Thawing relations between the United States and Cuba have brought an upsurge in Cubans trying to leave the island. They’re worried that they may lose their favourable US immigration status, becoming no more welcome than any other Latino who fancies life in the US.
Since 1995, the ‘wet foot, dry foot’ policy has deterred people from trying to leave by boat, as anyone caught at sea is sent back. Cubans can’t take a flight to Miami as no airline will carry them without a US visa, virtually unobtainable in Havana. But if they find another way to put foot on US soil they are allowed to stay. Cuban doctors are especially privileged: they can present themselves at a US embassy anywhere in the world and get a visa, thus undermining Cuba’s many aid programmes.
Cubans can now leave the island without restriction, subject to the visa rules of the country they go to. Last year thousands took advantage of visa-free travel to Ecuador, hardly a direct route to Miami but less perilous than sailing a raft across the Florida Straits. It’s a stepping stone to the US via Colombia and Central America: a hard overland journey, on foot or by local buses. People smugglers have been quick to set up routes through or around the Darien Gap between Colombia and Panama, where there are no roads, thick jungle, and a risk of robbery or worse.
There are around 2000 Cubans in Panama and 8000 on the next step north in Costa Rica. After travelling 2500 km, many of them are sleeping rough or in temporary shelters at the frontier with Nicaragua, still 4000 km from the Texas border. Until two weeks ago they were all stuck. Both Nicaragua and Guatemala refused them passage. A group of 1600 who attempted the crossing in November were repelled by police with tear gas. Nicaragua is a Cuban ally, but there other reasons why Central Americans may feel little obligation to help émigré Cubans.
First, few Cubans are escaping from a ‘well-founded fear of being persecuted’, so they aren’t refugees according to UN conventions, entitled to assistance and in Nicaragua’s case to benefit from its generous refugee law.
Second, even the poorest people in Cuba have access to free education and healthcare. Crime rates are also lower than in other Latin American countries. In Honduras, for example, one in five people live in extreme poverty and San Pedro Sula has for four years been the world’s most violent city. Countries struggling with poverty and crime may not feel inclined to help people less exposed to either.
Third, few Central Americans, despite facing worse threats than most Cubans (murderous gangs in El Salvador; political assassination in Honduras), can take advantage of asylum in the US. New agreements between the US and Mexico mean that many migrants are bussed back south before they get even halfway to the Rio Grande. Cubans can enter the US openly; Central Americans face border patrols and a perilous desert crossing. In 2015, twice as many Guatemalans were deported from the US as Cubans were accepted, often with similar asylum claims or family connections.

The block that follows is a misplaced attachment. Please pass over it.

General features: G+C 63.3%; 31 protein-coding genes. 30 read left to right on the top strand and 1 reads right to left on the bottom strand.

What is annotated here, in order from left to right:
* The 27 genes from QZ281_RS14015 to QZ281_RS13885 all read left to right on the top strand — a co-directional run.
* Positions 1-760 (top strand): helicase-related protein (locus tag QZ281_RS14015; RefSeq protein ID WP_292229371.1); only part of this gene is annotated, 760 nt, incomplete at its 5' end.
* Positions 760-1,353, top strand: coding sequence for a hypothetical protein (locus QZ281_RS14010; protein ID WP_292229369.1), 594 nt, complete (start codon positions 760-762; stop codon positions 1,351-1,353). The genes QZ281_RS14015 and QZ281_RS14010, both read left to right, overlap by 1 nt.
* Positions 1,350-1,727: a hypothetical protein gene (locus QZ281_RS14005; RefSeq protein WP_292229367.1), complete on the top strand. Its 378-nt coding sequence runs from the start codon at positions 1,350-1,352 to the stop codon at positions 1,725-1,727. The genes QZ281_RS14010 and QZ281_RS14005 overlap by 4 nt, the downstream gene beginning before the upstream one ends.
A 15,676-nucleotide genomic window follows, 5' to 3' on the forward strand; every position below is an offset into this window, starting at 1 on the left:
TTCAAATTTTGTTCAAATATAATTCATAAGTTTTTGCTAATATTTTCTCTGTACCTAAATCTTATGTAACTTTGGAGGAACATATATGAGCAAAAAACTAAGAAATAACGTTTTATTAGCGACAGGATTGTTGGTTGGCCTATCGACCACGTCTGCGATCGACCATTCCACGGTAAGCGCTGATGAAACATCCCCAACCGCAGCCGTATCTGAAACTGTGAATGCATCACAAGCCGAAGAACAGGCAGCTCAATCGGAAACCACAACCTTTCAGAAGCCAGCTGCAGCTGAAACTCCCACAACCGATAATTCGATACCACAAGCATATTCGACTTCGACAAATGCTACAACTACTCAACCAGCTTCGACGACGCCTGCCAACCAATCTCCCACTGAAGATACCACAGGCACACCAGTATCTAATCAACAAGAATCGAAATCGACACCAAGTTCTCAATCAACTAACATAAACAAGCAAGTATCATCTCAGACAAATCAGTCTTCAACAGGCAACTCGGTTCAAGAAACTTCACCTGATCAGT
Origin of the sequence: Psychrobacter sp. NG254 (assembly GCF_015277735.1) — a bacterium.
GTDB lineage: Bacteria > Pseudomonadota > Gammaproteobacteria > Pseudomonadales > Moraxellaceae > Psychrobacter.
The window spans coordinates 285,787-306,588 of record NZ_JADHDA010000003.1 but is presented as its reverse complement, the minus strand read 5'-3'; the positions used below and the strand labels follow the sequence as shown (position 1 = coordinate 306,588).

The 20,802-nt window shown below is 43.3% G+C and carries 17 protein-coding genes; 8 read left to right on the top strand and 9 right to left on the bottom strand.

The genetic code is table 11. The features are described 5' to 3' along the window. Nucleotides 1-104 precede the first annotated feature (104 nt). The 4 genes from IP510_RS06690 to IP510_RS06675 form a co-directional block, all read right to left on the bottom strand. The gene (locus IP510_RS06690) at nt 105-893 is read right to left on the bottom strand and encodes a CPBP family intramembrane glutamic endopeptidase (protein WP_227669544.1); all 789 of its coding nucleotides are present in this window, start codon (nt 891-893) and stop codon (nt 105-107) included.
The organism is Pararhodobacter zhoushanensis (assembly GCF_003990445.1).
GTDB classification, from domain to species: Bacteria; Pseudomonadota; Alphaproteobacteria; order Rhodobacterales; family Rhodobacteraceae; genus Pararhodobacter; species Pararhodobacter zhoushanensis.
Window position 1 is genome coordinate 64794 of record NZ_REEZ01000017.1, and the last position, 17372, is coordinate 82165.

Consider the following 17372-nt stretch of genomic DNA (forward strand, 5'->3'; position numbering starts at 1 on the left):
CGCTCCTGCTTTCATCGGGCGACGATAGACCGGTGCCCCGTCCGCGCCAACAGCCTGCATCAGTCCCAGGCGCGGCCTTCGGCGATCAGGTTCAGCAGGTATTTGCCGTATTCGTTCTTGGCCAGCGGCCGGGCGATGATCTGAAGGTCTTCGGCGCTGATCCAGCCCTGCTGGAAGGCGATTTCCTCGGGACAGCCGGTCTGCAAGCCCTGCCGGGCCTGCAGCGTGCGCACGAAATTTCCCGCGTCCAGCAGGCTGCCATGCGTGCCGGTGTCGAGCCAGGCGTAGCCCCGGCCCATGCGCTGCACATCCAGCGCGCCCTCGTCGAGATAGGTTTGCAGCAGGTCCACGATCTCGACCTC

Perhaps with an eye on the coming election, the Obama administration at first said that the countries which denied passage to the Cubans were right to do so. But he hasn’t changed the wet foot, dry foot policy. Late last month, Costa Rica, El Salvador, Guatemala, Mexico and the UN International Organisation for Migration agreed to organise an airlift to take the migrants to El Salvador, from where they could travel on by bus. The first plane left a couple of weeks ago. The 180 Cubans on board paid $550 and received special treatment at the Guatemalan and Mexican borders. Those who could afford to fly the last leg crossed into Texas on 15 January.
But the airlift may not solve the problem. Some of the migrants in Costa Rica don’t have the money for the plane, and those in Panama are still stuck. Meanwhile, Ecuador has imposed a visa requirement on Cubans. The only country in northern South America that still allows entry without visas is Guyana. By road, it’s 2200 kilometres further from Texas.
Third, it’s not as if Central Americans – who might want to escape death from violent gangs in El Salvador or, if they are politically active, assassination in Honduras – can take advantage of asylum in the US. Few people from the region get it, despite threats far greater than any faced by Cubans. After new agreements between the US and Mexico, many migrants are now bussed back before they get even half way to the Rio Grande. Cubans enter the US openly, while Central Americans face border patrols and a perilous desert crossing. In 2015, twice as many Guatemalans were deported from the US as Cubans were accepted, often despite having similar asylum claims or family connections.
Perhaps with an eye on the coming election, the Obama administration initially said that the countries which denied passage to the Cubans were right to do so. But he hasn’t changed the wet foot, dry foot policy. Late last month, it was agreed an air lift would take place, taking the migrants to El Salvador and then by bus to Mexico. The first plane left a few days ago. The 180 Cubans on it paid a $550 fare, received special treatment at the various land borders and those with money to fly the last leg crossed into Texas on Friday.
But the airlift may not solve the problem. Some of the migrants in Costa Rica have run out of cash and those in Panama are still stuck. Meanwhile, Ecuador has imposed a visa requirement on Cubans. The only country in northern South America to still allow entry without visas is Guyana. By road, it’s 2,200 kilometres further from Texas.
Original blog and comments: London Review of Books